likely to happen in multi
-
engine aircraft that might be
working with a submarine or a secure (encrypted) net. We
were basically stuck with the 20 pre
-
set frequencies o
n our
channel selection or we had to manually dial up the 4
-
digit
frequency on the rotary style frequency selector. It was
possible for maintenance crews on the ground to change the


9

preset channels, which
was

done on some deployments

where
we had to work w
ith

test and evaluation contractor
controllers, such as at NAS Point Mugu.


The cockpit view of the A
-
4E (Figure
3
) shows how
instrumentation was completely analog.

Eventually digital
radios

and later SDRs were used.


Figure
3

-

View of A
-
4E Cockpit Instrumentation

d.

SOFTWARE DEFINED RADIOS

Military communications changed dramatically due to the
advancements in SDR developed by
TRW
. They developed the
software and some of the hardware for the first SDR
program.
Radios became softw
are
-
defined in the 1970
s. The
ICNIA

program began in the late 1970s, and the first unit
was built in 1985

(Figure 4)
.

ICNIA

was initiated by the
U.S. Air Force Avionics Laboratory to develop
architecture

to support multifunctional, multiband airborne rad
ios
.

(Nguyen)
It was developed as a concept validation program
and never meant for mass production.

Next
was

the
development of the TAJPSP.
This program was initiated in
the late 1980s. It eventually developed into a program


10

called SPEAKeasy

(Figure 5)
.
TRW

has also worked on
aircraft programs that used their SDR, notably “F
-
22
Raptor”, “RAH
-
66 Comanche”, and “F
-
35 Lightning II (JSF)”

(Figures 6
-
8, respectively).

In 1995, a significant event in the history of SDR
occurred. “Hardware became reprogramma
ble in the form of
FPGAs”
.

(Hale)

Bob Hale, a product lead on Comanche and
engineer on the original ICNIA program recalls how FPGAs
replaced ASICs in the mid
-
1990s and allowed for great
advancements in the later SDR programs. FPGAs allow for
quicker deve
lopment as, unlike ASICs, they can be modified
during system development as well as in the field. These
advancements in SDR technology
contributed to the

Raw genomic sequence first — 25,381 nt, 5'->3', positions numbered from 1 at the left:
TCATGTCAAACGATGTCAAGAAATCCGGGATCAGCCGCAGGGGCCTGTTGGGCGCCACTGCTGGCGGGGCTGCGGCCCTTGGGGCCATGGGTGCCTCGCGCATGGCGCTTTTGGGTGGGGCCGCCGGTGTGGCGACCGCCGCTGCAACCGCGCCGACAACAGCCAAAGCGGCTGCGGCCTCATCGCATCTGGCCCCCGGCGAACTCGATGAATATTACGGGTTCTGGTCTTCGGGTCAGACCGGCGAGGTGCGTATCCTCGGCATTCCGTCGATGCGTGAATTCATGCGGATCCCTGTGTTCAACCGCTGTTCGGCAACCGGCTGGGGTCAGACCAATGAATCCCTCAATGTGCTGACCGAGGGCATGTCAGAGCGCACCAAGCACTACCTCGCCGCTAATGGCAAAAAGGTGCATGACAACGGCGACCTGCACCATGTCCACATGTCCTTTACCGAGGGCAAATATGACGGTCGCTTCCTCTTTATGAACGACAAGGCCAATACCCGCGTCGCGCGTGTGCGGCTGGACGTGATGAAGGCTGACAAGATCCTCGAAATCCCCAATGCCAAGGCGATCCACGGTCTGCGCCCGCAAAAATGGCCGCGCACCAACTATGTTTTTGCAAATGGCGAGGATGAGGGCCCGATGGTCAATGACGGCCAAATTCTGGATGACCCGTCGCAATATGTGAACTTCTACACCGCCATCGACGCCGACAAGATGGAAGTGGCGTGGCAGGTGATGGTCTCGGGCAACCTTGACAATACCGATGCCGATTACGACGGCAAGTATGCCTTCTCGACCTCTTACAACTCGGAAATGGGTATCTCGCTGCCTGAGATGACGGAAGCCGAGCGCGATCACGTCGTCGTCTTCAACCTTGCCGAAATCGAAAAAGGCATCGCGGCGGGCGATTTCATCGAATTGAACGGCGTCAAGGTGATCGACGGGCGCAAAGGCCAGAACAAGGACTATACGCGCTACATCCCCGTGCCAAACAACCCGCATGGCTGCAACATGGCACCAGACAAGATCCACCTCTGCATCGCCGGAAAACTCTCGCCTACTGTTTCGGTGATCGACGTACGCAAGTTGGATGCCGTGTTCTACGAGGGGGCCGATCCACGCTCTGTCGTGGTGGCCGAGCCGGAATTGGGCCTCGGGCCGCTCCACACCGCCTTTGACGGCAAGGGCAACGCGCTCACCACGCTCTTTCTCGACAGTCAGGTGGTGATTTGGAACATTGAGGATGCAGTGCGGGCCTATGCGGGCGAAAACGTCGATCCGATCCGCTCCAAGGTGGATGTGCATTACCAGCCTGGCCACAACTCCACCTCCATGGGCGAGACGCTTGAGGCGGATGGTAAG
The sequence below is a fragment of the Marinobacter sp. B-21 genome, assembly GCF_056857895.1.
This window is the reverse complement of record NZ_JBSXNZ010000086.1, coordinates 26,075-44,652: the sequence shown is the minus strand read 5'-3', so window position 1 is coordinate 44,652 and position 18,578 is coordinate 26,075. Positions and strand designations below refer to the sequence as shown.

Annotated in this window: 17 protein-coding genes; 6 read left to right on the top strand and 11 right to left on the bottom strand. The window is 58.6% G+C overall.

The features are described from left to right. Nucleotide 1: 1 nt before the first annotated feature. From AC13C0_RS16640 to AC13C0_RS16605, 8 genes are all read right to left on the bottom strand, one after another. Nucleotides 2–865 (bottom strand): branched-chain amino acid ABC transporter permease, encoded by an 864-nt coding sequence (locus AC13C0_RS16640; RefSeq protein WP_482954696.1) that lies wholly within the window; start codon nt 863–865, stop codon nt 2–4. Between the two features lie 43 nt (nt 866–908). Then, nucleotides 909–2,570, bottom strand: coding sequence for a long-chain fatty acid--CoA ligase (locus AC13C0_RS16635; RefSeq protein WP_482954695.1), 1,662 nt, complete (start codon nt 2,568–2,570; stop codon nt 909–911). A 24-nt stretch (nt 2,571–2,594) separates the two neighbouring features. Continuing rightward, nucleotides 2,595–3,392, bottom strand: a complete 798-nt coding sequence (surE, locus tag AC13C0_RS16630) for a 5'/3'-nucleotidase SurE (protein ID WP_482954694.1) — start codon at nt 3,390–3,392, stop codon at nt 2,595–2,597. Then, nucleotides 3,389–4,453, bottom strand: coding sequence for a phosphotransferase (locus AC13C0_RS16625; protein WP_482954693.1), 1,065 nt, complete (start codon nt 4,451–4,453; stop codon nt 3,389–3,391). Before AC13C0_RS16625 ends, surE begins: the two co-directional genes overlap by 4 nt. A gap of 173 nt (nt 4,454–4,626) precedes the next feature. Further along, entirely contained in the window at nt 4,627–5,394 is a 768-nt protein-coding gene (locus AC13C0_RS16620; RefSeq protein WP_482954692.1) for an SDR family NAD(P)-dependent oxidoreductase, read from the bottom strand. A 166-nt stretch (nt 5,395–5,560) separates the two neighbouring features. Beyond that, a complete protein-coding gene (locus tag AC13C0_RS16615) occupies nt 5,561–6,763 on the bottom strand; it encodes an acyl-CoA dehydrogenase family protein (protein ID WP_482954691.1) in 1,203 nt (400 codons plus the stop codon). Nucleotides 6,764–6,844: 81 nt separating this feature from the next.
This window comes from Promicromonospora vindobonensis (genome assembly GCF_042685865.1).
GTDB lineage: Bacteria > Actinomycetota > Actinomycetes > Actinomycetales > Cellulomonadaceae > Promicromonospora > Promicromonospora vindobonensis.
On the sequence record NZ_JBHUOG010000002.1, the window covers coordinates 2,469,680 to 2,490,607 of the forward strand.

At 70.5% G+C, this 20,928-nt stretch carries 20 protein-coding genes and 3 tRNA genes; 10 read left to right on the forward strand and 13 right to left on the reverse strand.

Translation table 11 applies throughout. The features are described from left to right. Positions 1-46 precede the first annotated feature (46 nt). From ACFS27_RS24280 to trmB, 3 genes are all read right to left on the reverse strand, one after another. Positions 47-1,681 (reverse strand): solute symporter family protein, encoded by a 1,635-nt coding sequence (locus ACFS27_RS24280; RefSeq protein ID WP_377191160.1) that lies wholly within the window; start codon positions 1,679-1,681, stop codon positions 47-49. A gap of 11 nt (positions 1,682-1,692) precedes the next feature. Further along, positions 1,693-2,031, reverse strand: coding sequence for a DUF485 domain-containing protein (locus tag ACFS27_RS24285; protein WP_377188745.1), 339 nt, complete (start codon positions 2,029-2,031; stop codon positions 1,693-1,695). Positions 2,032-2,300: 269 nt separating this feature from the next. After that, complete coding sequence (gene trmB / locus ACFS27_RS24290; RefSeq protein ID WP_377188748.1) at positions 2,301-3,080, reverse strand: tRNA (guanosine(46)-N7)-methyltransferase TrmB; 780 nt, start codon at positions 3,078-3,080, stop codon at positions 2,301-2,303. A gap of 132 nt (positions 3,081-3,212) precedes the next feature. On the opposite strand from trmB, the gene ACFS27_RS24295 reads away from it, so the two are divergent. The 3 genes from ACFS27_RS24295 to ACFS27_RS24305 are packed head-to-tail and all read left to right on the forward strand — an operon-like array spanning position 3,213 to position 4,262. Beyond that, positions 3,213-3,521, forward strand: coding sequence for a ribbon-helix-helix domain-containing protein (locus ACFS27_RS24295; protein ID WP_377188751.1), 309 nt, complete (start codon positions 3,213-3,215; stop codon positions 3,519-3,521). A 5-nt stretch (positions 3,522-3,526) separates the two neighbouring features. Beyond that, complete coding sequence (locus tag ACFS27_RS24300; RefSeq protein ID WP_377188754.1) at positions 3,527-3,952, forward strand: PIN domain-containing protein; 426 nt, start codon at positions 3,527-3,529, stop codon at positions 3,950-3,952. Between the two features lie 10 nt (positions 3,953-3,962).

evol
ution
of SPEAKeasy
to
what has become the JTRS program. JTRS
is
being developed using
standard
a
rchitecture
from

the SCA
.

JTRS originally had four “Clusters”. Cluster 1 is
primarily for ground radio communications for the army.
However, it also supports the Air Force Tactical Control
Party and Army Helicopter fleet.

Cluster 2
is
the portion
of JTR
S that provides the
H
andheld and
M
anpack radios.
Cluster 3 provides radios for Maritime and Fixed
-
site
platforms. Cluster 4 covers the Airborne platform.

In
November of 2003, Clusters 3 and 4 merged to “enable
synergy in the design process, and maximize

the possibility
of hardware commonality, if not at the system level, then
at least at the module or component level”.

(JTRS)

Figure
9 is a representation of a JTRS radio. The design varies
significantly based on Cluster.

Also, this design is still
unde
r development and the figure does not represent the
most recent designs.


11





Figure
4



ICNIA





Figure
5

-

SPEAKeasy
-

Phase I



Figure
6

-

F
-
22 Raptor



Figure
7

-

RAH
-
66 Comanche



Figure
8

-

F
-
35 Lightning II (JSF)



12


Figure
9

-

JTRS (NextGen)

4.

TECHNOLOGY OVERVIEW

Military aircraft communication of today is not limited to
just relaying code
d signals. Radios must perform multiple
functions that are normally performed by a collection of
individual hardware devices. The functions include:
encrypted voice/data messaging,
anti
-
jammed communication,
networking, identification, navigation,
e
t
c
.
These
functions can now be performed with different software
applications, instead of requiring different hardware
configuration for each. It is valuable to understand
basics of the hardware as well as the software used in an
SDR.

a.

OPERATING PRINCIPLES

The

goal for SDR engineers is to build a device that
receives an analog signal
, converts it to digital,
processes that signal, and converts it back to analog in as
few steps as possible. The ideal SDR must also be capable
of changing its functionality withou
t any hardware changes.
This concept is applicable to military and commercial
communication devices.

SDR radios are possible by using a
similar design technique to that of modern computers.
Originally computers came equipped with limited functions


13

and s
pecific software that only worked on that hardware.
Additional features required additional hardware. Also
applications could not be loaded by the user.

Today
computer
s

use a layered architecture approach,
specifically
“OSI 7 Layer Model”. “
Each layer i
s
reasonably self
-
contained, so that the tasks assigned to
each layer can be implemented independently. This enables
the solutions offered by one layer to be updated without
adversely affecting the other layers.
” (OSI) It is this
architecture that allows
for plug
-
and
-
play devices
and

the
loading or upgrading of applications well after the
hardware was originally configured. The physical layer
,
Layer 1 of this architecture, in a
SDR
includes the radio
hardware as well as the interfaces to the software
.

Th
e
software is contained at the lower levels.

b.

HARDWARE INTERFACES

A radio contains a transmitter and receiver.
A simplistic
explanation of a radio transmitter is a device that puts a